This project aims to build a more systematic understanding of data visualizations of uncertain information and to make it easier for data visualization designers to construct such visualizations. When reporting on high-stakes and uncertain topics ranging from elections to natural disasters, journalists routinely employ uncertainty visualizations in an attempt to help the public answer important questions, such as "Who will win the next presidential election?" or "Should I evacuate in the face of potential flooding?". For example, journalists use "cones of uncertainty" to illustrate hurricane path predictions, despite evidence that uncertainty cone visualizations are hard to interpret and better uncertainty visualizations exist. The adoption of more effective uncertainty visualizations in practice lags behind research, in part because the construction of more sophisticated and effective uncertainty visualizations is harder than the construction of common but less effective uncertainty visualizations like confidence intervals, while developing prototypes to explore the design space of uncertainty visualizations is costly. This project will create a formal description of a wide variety of uncertainty visualizations, a toolkit that uses this description to make the creation of such data visualizations easier, and evaluations of whether the toolkit makes it easier for designers to create visualizations of uncertain data. Formalizations of data visualization construction into algebras or grammars have sought to decrease the technical sophistication users need to explore a range of correct and effective visualizations. While several popular examples exist, none of these grammars formalize the notions of uncertainty or probability, requiring users to recombine statistical transformations and geometries (or worse, to transform input data outside of the visualization framework) in order to create effective uncertainty visualizations, including modern frequency-framing uncertainty visualizations like hypothetical outcome plots. This work proposes a probabilistic grammar of graphics that directly incorporates probability distributions to make it easier to explore the design space of uncertainty visualizations. The work will involve systematically cataloging existing uncertainty visualizations, developing a consistent grammar to describe them, then implementing that grammar in existing frameworks and evaluating its potential to make it easier for both experienced visualization designers and visualization design students to construct high quality uncertainty visualizations.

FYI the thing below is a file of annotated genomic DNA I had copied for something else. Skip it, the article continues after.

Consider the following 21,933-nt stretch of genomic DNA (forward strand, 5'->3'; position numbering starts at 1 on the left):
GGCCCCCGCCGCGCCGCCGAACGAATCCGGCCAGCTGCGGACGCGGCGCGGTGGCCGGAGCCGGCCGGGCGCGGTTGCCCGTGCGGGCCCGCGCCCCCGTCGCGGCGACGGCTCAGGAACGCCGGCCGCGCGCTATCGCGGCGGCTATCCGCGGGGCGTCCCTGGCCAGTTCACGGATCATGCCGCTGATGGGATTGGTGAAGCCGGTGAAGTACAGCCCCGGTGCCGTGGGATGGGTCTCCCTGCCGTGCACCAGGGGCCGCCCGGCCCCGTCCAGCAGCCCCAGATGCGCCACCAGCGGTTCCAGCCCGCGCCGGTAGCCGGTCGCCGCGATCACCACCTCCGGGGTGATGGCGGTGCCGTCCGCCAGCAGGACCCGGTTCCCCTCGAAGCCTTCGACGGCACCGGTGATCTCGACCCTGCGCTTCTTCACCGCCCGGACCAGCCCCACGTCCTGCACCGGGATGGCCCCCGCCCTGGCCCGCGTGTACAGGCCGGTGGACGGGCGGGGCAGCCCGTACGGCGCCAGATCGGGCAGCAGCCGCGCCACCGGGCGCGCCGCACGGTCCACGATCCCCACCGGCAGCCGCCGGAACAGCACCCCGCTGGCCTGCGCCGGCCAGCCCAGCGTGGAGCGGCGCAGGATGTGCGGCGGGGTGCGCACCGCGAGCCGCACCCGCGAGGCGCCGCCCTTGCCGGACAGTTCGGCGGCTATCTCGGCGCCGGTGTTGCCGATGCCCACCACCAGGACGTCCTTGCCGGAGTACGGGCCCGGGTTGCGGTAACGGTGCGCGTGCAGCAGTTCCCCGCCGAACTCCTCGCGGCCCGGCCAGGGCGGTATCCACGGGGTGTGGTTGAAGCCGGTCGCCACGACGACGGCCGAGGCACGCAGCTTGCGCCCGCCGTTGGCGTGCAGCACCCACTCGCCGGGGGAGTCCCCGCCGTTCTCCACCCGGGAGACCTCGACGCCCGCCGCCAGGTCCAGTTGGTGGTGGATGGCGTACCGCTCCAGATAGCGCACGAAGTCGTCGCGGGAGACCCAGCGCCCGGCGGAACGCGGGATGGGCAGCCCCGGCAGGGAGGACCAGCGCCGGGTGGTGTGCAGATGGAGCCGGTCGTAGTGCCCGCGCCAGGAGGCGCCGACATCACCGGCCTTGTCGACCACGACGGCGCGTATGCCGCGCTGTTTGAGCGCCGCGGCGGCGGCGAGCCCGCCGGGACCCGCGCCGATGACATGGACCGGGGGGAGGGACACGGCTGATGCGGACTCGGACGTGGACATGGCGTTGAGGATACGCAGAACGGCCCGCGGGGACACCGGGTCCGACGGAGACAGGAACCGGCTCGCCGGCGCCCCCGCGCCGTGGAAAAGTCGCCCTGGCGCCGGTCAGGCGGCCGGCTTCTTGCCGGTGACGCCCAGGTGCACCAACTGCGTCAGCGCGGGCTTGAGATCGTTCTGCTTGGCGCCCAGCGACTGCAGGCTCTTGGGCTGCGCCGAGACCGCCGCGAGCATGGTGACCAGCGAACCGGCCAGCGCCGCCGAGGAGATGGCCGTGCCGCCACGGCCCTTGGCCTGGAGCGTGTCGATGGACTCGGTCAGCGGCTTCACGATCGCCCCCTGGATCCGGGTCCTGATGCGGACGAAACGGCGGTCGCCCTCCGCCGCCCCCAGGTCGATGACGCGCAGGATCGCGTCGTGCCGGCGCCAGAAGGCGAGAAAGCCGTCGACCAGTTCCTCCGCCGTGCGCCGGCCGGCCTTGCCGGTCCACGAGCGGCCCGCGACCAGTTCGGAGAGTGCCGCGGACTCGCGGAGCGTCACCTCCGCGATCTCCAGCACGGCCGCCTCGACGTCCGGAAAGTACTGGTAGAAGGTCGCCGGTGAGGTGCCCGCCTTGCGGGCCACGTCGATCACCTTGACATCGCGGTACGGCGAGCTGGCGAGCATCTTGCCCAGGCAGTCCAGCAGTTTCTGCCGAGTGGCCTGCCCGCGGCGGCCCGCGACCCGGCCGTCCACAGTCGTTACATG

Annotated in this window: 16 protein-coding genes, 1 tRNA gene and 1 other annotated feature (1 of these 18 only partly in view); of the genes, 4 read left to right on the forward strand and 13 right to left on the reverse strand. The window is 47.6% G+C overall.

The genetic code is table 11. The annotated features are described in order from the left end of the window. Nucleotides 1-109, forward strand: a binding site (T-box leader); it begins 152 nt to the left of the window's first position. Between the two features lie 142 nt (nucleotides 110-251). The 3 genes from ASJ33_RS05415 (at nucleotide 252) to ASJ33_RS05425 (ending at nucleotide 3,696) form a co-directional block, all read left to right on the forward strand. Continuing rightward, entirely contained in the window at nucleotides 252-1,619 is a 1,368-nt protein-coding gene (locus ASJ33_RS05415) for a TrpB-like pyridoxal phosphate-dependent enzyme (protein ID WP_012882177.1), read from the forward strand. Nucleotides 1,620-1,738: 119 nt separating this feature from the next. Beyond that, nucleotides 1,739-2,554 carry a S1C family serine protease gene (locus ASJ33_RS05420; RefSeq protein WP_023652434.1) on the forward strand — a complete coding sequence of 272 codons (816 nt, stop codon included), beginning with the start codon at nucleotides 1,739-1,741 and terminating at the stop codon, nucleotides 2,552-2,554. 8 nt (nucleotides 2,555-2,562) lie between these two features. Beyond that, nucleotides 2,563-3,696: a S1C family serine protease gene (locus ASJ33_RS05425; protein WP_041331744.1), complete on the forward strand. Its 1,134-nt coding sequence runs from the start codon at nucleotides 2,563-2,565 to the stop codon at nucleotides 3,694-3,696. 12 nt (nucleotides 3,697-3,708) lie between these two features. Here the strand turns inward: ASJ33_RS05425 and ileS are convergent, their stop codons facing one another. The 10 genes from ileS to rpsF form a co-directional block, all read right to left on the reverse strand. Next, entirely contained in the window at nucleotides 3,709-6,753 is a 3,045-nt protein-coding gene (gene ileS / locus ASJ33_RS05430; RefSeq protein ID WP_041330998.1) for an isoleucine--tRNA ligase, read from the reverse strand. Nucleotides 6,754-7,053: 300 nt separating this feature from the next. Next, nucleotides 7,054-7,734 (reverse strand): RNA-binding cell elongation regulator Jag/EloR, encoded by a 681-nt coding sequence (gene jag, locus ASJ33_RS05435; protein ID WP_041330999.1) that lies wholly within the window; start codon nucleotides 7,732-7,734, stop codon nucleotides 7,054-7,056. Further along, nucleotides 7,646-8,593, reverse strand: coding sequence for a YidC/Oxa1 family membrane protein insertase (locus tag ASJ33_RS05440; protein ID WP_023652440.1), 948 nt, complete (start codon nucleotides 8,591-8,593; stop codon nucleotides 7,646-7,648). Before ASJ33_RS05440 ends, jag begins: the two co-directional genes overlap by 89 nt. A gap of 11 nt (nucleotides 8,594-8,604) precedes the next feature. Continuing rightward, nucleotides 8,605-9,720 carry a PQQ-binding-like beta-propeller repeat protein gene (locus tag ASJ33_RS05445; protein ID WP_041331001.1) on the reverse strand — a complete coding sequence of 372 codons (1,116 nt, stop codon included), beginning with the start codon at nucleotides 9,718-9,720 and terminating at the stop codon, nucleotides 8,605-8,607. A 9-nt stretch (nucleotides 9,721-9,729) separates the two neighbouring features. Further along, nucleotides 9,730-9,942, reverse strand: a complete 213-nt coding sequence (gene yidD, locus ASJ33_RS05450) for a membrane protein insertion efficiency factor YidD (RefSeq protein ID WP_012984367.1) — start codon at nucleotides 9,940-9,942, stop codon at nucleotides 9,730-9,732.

|Effective start/end date||10/15/20 → 9/30/23|
- National Science Foundation (IIS-2126598)
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